Friday, January 28, 2011

Tuscan Ribollita

Photo Credit: Stephen Lewis
I was lucky enough to have studied at a small cooking school in Florence. Our "text" was a hodge podge of documents comprised of basically an old Italian grandma telling some stories and doing her best to not be vague about cooking processes that are second nature to her. And from her lips, then translated by someone who is about a 3rd grade English level.

"Ribollita" means "reboiled" because it was originally made by reboiling and jazzing up yesterday's vegetable soup. Today, though, ribollita in Italy is anything but boring. This thick, luscious soup is full of charm, depth, and wintry-stick-to-your-ribsiness.

This is essentially an "empty out the fridge" soup, the kind Meatless Mondays blogger Flynn and I adore. The elements that are aboslutely obligatory are few: torn up bread, cabbage, white beans, and finishing with olive oil.

Here's the recipe, retyped here unabridged so you can enjoy the full flavor of this cookbook.  

From Apicius School of Cooking:

To be traditional, pork cheek ("guanciale") is required, otherwise we can use "pancetta," that is, pork belly.

Ingredients may very according to the market availability, season, and your preference and fantasy.  The only condition: it must be cheap.

To serve 4:

100 g olive oil
50 g pork cheek (DG note: I usually omit this)
250 g onions

1 celery rib

Half black cabbage (or green or red)
2 courgettes (baby eggplant)
150 g peas
250 g potatoes, peeled and diced
2 carrots
300 g white beans (canned or if using dried, soaked and boiled for 2 hours) (DG note: I usually use 1 can of white beans, and do not rinse them, the starchy sauce is good for binding the soup.)
250 g tomatoes (DG note: peeled, seeded if you like, canned is fine)
250 g stale bread (DG note: toasted will work, but a 2 day old tuscan pane is best--or ciabatta)
Optional additions: parsnip, fresh spinach, zucchini, corn, mushrooms...anything.
salt and pepper

In the original recipe, the slices of stale bread must be layered with the vegetables; the soup must rest for half an hour to let the bread be soaked.  Somebody preferred toasted and still crisp bread at the last minute, but it is not the same!

Mince onion, celery, basil, parsley, pork cheek, and make them to brown.  Add the black cabbage torn leaves, cover the pot and let them to cook some minutes adding warm water. (It would be better to use the water where the beans have boiled.) Add cut carrots, potatoes, courgettes, peas, and tomatoes.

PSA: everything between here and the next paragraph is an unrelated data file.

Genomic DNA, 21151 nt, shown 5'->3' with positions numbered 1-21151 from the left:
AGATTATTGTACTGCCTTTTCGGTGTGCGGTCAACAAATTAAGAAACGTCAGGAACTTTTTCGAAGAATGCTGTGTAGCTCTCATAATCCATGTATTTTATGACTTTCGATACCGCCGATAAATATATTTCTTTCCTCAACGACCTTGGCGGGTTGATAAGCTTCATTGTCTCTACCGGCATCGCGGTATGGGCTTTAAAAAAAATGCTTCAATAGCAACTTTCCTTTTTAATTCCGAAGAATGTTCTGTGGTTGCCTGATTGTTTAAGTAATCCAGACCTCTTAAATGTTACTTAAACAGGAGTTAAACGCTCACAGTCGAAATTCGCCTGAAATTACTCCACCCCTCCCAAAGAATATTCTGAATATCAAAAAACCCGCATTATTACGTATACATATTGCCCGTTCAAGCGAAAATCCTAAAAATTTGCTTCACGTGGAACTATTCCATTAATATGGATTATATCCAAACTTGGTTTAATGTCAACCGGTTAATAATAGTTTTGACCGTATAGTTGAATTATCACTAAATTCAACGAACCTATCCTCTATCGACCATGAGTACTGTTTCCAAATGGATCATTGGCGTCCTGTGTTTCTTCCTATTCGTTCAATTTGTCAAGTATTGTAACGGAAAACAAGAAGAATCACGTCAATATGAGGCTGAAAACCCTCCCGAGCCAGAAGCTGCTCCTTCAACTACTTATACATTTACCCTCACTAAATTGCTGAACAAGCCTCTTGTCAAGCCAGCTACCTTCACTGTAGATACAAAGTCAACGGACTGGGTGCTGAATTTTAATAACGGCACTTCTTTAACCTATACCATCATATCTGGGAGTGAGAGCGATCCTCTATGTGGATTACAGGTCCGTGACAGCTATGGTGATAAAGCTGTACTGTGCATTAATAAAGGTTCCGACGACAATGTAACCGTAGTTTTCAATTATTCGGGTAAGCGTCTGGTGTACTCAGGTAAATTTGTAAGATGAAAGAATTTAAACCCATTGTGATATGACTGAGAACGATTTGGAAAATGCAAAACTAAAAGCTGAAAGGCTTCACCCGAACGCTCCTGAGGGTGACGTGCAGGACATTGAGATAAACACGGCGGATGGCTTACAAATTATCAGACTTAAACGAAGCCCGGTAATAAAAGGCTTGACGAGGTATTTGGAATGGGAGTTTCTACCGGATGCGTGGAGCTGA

(DG note: I dont go heavy on tomatoes because their color really throws the soup, I prefer it whiteish/green/taupe. At this point, I also add spinach and whatever other wildcard vegetables I'm using.) Salt and let the soup to cook for about 1 hour, adding water. At the end, add half beans and the other half after having passed them. Stir. Slice the bread and put on the bottom of a tureen; cover with soup. Repeat till the soup is finished. Let the soup to rest.  You may add an oil tread and pepper on the dish.

DG note: I prefer tearing rough pieces of the bread and adding it to the soup while simmering. I let it all simmer for about a half hour because I like the bread nice and mushy, almost dumpling like. Die-hards do the layering thing.  The bread is just there to thicken and disguise what is essentially a poor mans soup.


flynn said...

This recipe is perfect. I have such good memories of getting to my freezing cold, empty new apartment with a week 'til the furniture arrived and having you knock on the door with this. This, in a crock pot so we could heat and eat it later, along with plastic bowls, napkins, spoons, and extra Fiesta bread. Love you - can't wait to make it again, soon!

Denise said...

Aww, what a sweet memory! I had a lot of fun planning that meal on wheel(s) for you guys--I remember being SO thrilled you were joining me in Dallas. I just made this soup again tonight, maybe you'll move to Detroit? I added a parsnip and some spinach leaves...yum yum.